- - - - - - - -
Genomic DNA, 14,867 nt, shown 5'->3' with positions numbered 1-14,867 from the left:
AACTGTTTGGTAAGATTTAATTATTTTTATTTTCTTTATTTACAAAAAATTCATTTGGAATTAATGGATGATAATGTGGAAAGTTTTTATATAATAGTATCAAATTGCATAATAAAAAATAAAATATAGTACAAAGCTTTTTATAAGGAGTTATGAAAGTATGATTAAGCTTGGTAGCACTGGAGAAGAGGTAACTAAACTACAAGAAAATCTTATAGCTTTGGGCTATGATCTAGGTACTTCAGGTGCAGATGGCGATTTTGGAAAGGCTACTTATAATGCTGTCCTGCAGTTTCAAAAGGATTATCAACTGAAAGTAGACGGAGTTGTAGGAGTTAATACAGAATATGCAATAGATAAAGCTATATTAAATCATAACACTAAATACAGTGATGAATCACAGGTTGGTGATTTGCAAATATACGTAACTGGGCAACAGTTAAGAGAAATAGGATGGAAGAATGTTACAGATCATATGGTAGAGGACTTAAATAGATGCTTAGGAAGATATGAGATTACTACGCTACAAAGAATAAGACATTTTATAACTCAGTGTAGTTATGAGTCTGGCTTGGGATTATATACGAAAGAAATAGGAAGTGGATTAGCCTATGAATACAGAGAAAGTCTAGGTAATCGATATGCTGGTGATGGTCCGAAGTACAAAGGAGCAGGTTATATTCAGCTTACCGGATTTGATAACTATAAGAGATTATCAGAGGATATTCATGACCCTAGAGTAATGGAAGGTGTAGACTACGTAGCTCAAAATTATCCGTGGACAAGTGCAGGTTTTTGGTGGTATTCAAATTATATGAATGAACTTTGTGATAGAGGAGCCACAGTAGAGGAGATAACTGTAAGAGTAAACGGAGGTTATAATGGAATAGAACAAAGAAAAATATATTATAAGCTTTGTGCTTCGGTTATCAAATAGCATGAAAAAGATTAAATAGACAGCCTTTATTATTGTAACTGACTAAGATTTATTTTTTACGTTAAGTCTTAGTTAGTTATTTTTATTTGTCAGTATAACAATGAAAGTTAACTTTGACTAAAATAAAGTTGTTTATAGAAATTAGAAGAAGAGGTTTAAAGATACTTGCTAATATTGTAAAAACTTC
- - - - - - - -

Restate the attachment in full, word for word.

Genomic DNA, 14,867 nt, shown 5'->3' with positions numbered 1-14,867 from the left:
AACTGTTTGGTAAGATTTAATTATTTTTATTTTCTTTATTTACAAAAAATTCATTTGGAATTAATGGATGATAATGTGGAAAGTTTTTATATAATAGTATCAAATTGCATAATAAAAAATAAAATATAGTACAAAGCTTTTTATAAGGAGTTATGAAAGTATGATTAAGCTTGGTAGCACTGGAGAAGAGGTAACTAAACTACAAGAAAATCTTATAGCTTTGGGCTATGATCTAGGTACTTCAGGTGCAGATGGCGATTTTGGAAAGGCTACTTATAATGCTGTCCTGCAGTTTCAAAAGGATTATCAACTGAAAGTAGACGGAGTTGTAGGAGTTAATACAGAATATGCAATAGATAAAGCTATATTAAATCATAACACTAAATACAGTGATGAATCACAGGTTGGTGATTTGCAAATATACGTAACTGGGCAACAGTTAAGAGAAATAGGATGGAAGAATGTTACAGATCATATGGTAGAGGACTTAAATAGATGCTTAGGAAGATATGAGATTACTACGCTACAAAGAATAAGACATTTTATAACTCAGTGTAGTTATGAGTCTGGCTTGGGATTATATACGAAAGAAATAGGAAGTGGATTAGCCTATGAATACAGAGAAAGTCTAGGTAATCGATATGCTGGTGATGGTCCGAAGTACAAAGGAGCAGGTTATATTCAGCTTACCGGATTTGATAACTATAAGAGATTATCAGAGGATATTCATGACCCTAGAGTAATGGAAGGTGTAGACTACGTAGCTCAAAATTATCCGTGGACAAGTGCAGGTTTTTGGTGGTATTCAAATTATATGAATGAACTTTGTGATAGAGGAGCCACAGTAGAGGAGATAACTGTAAGAGTAAACGGAGGTTATAATGGAATAGAACAAAGAAAAATATATTATAAGCTTTGTGCTTCGGTTATCAAATAGCATGAAAAAGATTAAATAGACAGCCTTTATTATTGTAACTGACTAAGATTTATTTTTTACGTTAAGTCTTAGTTAGTTATTTTTATTTGTCAGTATAACAATGAAAGTTAACTTTGACTAAAATAAAGTTGTTTATAGAAATTAGAAGAAGAGGTTTAAAGATACTTGCTAATATTGTAAAAACTTC